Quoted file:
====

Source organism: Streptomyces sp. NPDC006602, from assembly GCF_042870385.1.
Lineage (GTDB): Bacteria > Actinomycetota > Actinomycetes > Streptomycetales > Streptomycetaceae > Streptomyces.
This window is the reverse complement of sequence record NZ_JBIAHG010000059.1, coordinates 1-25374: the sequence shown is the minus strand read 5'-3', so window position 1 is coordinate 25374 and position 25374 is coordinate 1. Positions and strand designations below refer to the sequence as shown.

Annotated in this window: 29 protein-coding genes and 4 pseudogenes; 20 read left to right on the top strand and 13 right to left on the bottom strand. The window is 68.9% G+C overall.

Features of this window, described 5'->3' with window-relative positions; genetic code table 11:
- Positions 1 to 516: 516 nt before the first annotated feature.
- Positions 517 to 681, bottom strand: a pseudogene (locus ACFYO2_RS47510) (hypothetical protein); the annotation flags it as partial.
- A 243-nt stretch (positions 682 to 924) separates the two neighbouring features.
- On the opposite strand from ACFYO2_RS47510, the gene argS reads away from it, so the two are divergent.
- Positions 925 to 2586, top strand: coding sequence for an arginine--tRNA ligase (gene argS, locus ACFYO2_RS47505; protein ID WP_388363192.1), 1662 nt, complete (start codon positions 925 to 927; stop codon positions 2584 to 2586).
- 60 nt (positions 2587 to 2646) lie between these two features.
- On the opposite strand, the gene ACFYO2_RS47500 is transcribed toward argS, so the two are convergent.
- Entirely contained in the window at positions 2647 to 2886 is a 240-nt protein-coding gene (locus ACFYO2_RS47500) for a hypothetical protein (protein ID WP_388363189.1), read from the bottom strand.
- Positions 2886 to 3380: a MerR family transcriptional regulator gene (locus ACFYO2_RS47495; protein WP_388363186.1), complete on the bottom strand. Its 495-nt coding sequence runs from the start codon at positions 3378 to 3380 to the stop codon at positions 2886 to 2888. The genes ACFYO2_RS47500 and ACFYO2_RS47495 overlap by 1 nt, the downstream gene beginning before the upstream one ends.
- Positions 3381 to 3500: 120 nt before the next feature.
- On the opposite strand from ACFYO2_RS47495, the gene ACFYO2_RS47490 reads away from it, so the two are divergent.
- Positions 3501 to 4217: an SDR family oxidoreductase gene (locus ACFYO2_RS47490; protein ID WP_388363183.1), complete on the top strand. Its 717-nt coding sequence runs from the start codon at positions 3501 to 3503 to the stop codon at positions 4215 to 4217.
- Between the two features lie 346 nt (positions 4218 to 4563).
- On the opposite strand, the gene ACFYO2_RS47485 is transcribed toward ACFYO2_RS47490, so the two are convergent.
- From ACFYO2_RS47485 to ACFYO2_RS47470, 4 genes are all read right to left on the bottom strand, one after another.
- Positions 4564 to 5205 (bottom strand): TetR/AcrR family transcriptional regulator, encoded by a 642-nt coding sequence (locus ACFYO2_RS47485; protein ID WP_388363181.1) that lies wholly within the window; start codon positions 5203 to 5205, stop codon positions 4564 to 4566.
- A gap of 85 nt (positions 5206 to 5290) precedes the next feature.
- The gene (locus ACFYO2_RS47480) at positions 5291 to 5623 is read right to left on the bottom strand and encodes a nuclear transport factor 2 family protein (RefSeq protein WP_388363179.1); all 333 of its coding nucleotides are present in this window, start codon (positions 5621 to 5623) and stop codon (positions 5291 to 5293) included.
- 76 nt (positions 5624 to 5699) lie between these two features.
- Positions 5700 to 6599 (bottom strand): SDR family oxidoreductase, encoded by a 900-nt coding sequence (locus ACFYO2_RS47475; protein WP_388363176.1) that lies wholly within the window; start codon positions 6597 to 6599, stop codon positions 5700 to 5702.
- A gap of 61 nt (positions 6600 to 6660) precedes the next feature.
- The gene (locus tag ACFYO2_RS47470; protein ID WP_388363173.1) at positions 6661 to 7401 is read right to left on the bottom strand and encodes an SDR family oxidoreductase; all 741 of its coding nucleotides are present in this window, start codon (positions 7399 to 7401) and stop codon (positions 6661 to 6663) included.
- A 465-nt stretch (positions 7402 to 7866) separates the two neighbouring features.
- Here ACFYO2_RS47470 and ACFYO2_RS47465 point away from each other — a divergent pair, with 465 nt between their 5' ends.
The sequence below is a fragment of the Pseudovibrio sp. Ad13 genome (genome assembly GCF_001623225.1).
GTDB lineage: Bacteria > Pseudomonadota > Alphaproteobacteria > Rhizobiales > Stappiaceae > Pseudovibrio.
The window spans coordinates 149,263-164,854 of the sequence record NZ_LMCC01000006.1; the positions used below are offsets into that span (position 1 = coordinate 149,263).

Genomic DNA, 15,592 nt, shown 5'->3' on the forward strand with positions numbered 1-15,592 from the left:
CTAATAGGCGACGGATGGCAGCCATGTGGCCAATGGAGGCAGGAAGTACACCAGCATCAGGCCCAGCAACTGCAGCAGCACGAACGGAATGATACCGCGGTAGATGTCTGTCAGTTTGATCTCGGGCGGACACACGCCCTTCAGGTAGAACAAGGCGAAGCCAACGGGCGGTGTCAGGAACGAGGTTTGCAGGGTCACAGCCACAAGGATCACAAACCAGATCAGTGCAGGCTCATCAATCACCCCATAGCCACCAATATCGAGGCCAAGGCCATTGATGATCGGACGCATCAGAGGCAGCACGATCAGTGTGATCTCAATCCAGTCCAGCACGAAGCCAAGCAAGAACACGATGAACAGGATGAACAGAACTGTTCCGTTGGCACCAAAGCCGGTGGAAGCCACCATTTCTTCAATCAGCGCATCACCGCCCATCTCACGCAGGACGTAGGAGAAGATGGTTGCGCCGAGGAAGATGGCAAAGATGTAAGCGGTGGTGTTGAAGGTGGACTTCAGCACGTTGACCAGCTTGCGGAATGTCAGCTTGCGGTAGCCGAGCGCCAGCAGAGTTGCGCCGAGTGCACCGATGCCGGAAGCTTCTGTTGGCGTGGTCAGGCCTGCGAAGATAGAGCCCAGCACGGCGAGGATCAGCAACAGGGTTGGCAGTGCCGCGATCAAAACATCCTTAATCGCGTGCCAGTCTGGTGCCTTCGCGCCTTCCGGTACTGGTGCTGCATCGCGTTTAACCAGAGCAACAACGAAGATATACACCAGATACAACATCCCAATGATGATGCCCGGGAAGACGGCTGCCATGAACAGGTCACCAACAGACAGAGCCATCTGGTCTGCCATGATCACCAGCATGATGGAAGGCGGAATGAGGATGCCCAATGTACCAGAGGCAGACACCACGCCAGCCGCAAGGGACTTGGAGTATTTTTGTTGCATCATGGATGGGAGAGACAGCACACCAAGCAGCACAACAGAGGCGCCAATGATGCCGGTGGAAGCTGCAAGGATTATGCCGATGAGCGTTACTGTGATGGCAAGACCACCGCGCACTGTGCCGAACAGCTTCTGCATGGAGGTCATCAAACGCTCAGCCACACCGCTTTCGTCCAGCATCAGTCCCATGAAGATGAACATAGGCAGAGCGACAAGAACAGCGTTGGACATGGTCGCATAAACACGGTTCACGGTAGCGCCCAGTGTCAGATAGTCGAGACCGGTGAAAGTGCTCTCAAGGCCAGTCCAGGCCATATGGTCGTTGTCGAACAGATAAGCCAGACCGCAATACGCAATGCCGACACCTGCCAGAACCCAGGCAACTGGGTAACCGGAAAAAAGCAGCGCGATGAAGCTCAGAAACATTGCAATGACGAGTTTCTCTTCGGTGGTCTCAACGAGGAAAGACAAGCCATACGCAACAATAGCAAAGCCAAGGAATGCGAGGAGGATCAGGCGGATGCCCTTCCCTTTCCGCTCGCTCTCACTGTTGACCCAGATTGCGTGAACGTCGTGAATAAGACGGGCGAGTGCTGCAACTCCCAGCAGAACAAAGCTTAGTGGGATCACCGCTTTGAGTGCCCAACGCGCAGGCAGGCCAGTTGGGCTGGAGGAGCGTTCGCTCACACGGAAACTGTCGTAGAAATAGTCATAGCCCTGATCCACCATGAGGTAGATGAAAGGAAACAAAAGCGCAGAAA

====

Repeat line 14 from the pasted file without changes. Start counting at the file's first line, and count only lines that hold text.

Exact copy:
- Positions 2886 to 3380: a MerR family transcriptional regulator gene (locus ACFYO2_RS47495; protein WP_388363186.1), complete on the bottom strand. Its 495-nt coding sequence runs from the start codon at positions 3378 to 3380 to the stop codon at positions 2886 to 2888. The genes ACFYO2_RS47500 and ACFYO2_RS47495 overlap by 1 nt, the downstream gene beginning before the upstream one ends.